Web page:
Largest ever Canadian study on osteoporosis informs health policy

    MUHC team shows Canadians without risk factors need bone density
    measurements only once every 5 years

    MONTREAL, June 16 /CNW Telbec/ - Dr David Goltzman and his team from the
Research Institute of the McGill University Health Centre (RI MUHC) and McGill
University - along with colleagues from across Canada - have issued new
recommendations to public health authorities about how to best cope with
osteoporosis, a bone disease which leads to increased risk of fracture,
particularly in the elderly. Their recommendations derive from the latest
results of the Canadian Multicentre Osteoporosis Study (CaMos), which will be
published June 16 in the Canadian Medical Association Journal (CMAJ).
    Osteoporosis results from reduced bone mineral density (BMD), disrupted
bone microarchitecture and alteration in the distribution and variety of
non-collagenous proteins in bone, all of which serve to place sufferers at far
greater risk of bone fractures, which can be life-threatening in the elderly.
The measure of BMD is the main predictive marker of the disease.
    "Osteoporosis has enormous impact on public health and on the quality of
life of patients," Dr. Goltzman said.
    The latest CaMos results confirm that, for women, menopause is a critical
period during which bone mineral density decreases in all the bones studied.
More specifically: an average decrease of 6.8% over 5 years was observed in
the hip. Significant BMD loss also occurs after age 70, mainly in the hip
bone. In men, BMD decreases more gradually, although it starts earlier, around
the age of 40.
    The fact that rapid BMD loss occurs after menopause was already known but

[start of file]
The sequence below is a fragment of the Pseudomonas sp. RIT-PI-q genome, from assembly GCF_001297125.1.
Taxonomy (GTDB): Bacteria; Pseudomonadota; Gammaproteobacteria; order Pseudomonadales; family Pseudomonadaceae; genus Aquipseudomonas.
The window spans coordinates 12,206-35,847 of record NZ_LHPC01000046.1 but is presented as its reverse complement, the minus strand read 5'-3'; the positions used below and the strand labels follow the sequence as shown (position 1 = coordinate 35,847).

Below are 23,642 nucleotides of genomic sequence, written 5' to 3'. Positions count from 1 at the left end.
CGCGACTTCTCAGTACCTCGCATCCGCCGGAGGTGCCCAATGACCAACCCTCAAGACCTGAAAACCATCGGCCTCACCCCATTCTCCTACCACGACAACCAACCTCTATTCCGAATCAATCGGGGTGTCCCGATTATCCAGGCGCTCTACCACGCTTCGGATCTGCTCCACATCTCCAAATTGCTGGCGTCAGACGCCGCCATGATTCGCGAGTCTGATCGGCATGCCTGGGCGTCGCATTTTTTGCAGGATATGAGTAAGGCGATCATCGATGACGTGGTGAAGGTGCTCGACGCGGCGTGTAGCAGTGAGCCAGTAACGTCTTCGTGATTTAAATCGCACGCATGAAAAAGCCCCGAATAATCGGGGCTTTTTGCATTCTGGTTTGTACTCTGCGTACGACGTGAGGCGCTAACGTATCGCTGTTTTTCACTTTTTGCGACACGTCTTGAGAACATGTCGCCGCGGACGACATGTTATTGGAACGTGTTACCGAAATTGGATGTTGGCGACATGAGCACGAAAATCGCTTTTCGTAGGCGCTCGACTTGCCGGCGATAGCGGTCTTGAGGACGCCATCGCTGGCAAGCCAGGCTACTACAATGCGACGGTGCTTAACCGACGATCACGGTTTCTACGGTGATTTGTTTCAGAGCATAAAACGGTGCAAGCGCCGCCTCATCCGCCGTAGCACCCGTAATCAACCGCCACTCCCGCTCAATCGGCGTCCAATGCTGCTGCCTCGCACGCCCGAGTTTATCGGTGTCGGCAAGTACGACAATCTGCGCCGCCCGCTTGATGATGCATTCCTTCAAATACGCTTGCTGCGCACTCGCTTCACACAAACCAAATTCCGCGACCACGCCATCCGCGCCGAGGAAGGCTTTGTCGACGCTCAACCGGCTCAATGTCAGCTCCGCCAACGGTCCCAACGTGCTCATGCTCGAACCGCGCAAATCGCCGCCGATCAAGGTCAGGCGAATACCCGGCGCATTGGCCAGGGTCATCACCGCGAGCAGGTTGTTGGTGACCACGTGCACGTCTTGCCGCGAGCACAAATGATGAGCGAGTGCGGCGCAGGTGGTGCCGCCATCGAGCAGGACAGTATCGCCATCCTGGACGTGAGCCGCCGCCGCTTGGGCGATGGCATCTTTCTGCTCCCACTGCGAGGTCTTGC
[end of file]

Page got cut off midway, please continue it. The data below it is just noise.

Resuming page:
had never been previously quantified, while the second period of BMD decline
after age 70 is a completely new discovery.
    "These findings provide new insight into the public health impact of
osteoporosis," Dr. Goltzman explained. "Population aging combined with the
potential human and financial consequences of fractures, notably hip fractures
represent a major challenge. However, knowing the age at which bone loss is
more likely to occur opens up new avenues for preventive measures."
    The CaMos study involves nine other centres across Canada that are
coordinated from the MUHC in Montreal. It has recruited more than 10,000
participants since 1996. The long duration and the national scale of the
project have enabled researchers to determine that participants' BMD varies
very slowly in the absence of other risk factors.
    "The scope of the CaMos study means that we can produce data that are
representative of the entire Canadian population, in order to help improve
official recommendations, and to enhance the prevention, diagnosis and
treatment of osteoporosis," said Dr Goltzman.
    "In light of our results, we think that, in the absence of other risk
factors, BMD should be measured every five years, instead of every two years,
as is currently the case," he continued. "Of course, this frequency should be